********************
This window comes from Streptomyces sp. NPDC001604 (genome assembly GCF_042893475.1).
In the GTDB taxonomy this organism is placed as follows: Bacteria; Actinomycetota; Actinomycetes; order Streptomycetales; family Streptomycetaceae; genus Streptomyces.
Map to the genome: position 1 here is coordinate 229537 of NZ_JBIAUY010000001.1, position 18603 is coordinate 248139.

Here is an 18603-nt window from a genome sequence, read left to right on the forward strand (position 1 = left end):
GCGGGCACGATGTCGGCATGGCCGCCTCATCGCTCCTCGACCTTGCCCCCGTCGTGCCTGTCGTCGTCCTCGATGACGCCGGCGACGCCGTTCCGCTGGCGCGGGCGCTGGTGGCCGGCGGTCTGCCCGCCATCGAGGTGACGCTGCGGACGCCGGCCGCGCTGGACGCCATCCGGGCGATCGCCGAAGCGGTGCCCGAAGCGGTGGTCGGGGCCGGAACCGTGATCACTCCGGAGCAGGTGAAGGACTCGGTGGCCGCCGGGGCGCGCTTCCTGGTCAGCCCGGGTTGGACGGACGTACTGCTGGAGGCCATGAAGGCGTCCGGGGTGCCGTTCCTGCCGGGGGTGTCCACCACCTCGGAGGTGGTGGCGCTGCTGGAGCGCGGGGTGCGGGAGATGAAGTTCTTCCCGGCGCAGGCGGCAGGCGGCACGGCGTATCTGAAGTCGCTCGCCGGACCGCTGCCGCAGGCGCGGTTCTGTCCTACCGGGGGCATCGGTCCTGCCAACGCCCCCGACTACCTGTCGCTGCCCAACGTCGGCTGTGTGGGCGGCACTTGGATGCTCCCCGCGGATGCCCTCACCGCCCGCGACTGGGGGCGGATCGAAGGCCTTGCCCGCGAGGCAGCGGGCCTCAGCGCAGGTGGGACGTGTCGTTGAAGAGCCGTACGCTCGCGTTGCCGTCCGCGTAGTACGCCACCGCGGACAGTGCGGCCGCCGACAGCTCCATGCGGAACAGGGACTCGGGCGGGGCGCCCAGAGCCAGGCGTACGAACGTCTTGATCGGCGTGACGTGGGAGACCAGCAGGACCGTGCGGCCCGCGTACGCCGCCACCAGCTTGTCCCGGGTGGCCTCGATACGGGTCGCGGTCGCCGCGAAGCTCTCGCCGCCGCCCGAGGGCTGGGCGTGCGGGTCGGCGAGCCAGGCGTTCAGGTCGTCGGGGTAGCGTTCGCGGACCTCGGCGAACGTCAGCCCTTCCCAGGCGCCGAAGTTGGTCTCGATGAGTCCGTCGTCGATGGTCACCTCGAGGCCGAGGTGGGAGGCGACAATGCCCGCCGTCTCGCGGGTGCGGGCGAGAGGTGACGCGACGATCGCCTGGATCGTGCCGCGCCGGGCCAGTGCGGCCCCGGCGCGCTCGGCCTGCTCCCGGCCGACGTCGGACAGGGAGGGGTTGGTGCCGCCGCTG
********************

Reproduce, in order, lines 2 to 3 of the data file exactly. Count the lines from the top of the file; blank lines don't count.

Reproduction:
In the GTDB taxonomy this organism is placed as follows: Bacteria; Actinomycetota; Actinomycetes; order Streptomycetales; family Streptomycetaceae; genus Streptomyces.
Map to the genome: position 1 here is coordinate 229537 of NZ_JBIAUY010000001.1, position 18603 is coordinate 248139.